May 11, 2012
Mothers Day is three days away and while it is less painful then previous years it still hurts. I miss my mom. Some days I really feel her presence like last weekend in New Orleans. Most of the trip I kept thinking of how much she would enjoy the city and then, when posing with local Indians in their colorful garb I was channeling my mother even repeating her mantra when forcing us to pose for photographs, “You’ll thank me later.”
So here I am, 33 years old, married with three children, running my mom’s business, running my own business, attending to my mom’s mom, and doing the best I can. There are times I feel just like my mom, other times I feel her presence beside me – one time I even channeled her telling me, “I can’t make it so obvious” and other times I just want to talk to her.
Earlier this week my husband’s boss’s wife invited me to some mother’s day fundraiser movie screening/ event. I did the big thing and invited my step mother (who subsequently ignored said email). I told my husband last night about the invite and he asked what I was doing instead. And he guffed when I said staying home. But I just do not want to be at some mother-daughter event that my mom would have enjoyed.
It’s hard. It’s supposed to be hard. And I remind myself how lucky I am to have a mother so wonderful whose void is so profound.
April 22, 2012
On the advice of an acquaintance I reached out to my mother through a medium. With my brother and sister on the telephone we called South Africa to hear the Medium describe things about our mother that go beyond any sort of google or Facebook search. It was eerie.
I’ll use the word mom, although everything was spoken through the medium as a vessel for my mother to communicate with us. She said glowing things to my brother and challenging things to my sister and to me, not too much.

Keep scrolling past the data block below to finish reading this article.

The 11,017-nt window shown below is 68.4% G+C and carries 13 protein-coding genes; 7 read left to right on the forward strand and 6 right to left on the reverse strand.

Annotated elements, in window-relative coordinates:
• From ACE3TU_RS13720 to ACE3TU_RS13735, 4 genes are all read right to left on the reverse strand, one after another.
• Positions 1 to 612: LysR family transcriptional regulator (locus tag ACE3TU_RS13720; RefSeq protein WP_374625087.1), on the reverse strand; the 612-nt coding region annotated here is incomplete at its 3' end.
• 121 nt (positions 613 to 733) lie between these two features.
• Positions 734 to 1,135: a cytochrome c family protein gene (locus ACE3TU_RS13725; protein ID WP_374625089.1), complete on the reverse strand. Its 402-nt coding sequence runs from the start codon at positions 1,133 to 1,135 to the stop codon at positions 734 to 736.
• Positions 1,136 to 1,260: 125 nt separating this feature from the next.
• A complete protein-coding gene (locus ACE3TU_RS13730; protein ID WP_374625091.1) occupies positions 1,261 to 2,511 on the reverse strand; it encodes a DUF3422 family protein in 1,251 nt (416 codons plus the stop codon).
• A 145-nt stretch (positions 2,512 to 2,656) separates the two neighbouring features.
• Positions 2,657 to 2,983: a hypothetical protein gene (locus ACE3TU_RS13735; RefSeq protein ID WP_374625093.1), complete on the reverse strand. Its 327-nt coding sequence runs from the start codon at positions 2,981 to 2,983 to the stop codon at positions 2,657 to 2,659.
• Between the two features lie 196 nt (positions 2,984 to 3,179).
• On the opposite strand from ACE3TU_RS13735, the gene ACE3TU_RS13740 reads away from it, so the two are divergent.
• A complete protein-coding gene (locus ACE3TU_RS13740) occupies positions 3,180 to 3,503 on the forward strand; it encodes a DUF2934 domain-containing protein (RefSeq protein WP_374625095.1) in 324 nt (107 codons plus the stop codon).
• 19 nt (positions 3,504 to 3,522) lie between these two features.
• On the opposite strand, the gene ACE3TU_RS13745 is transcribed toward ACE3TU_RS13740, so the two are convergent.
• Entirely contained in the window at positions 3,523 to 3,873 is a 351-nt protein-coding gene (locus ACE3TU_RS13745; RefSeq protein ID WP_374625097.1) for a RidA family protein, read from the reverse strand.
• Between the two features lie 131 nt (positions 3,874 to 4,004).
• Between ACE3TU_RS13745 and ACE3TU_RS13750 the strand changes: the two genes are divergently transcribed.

Talking to my sister, my sister Mom began by apologizing then telling her to leave her husband and work harder at her photography. To my brother, she raved about how happy she was and how successful he will be. And to me, I’m supposed to take care of my sister as she leaves her husband, go back to writing, which will be successful if I finish, oh, and I am not using my brain.
My sister was devastated and conflicted by all of the information and shared more than she should have with her husband who claimed to have had a sixth sense they would not work out which was one of the reasons he has been resisting getting a vasectomy. After consulting with her shrink, my sister concluded that science cannot explain our experience but that does not mean it was not real, or at least real to us. It is more than okay to explore things like this so long as it does not dictate our life and choices. I added, that perhaps Mom had said all of these things because this is what we needed to hear. The harsh words will force my sister to craft a healthier relationship with her husband or she’ll get the courage to leave. My brother needed the confidence about his business to gain confidence to pursue deals and I needed the direct comments to return to my writing which has taken a back seat to the kids.
That night my mom came to be in my dream. She had known about the medium but warned me not to do it too frequently, and just like my mother suggested we use a different person next time from Latin America. A kooky friend of my mother’s was not surprised about the conversation. Like me she has felt mom’s presence and she simp;y needed a vehicle to communicate directly with us. At first I thought that the medium was 80-90% accurate but the more I think about it, the percentage falls closer to 65%. But having 65% of my mom for an hour sure felt great.
October 18, 2010
October is officially Breast Cancer Awareness Month or as I like to call it Rub it in My Face Month.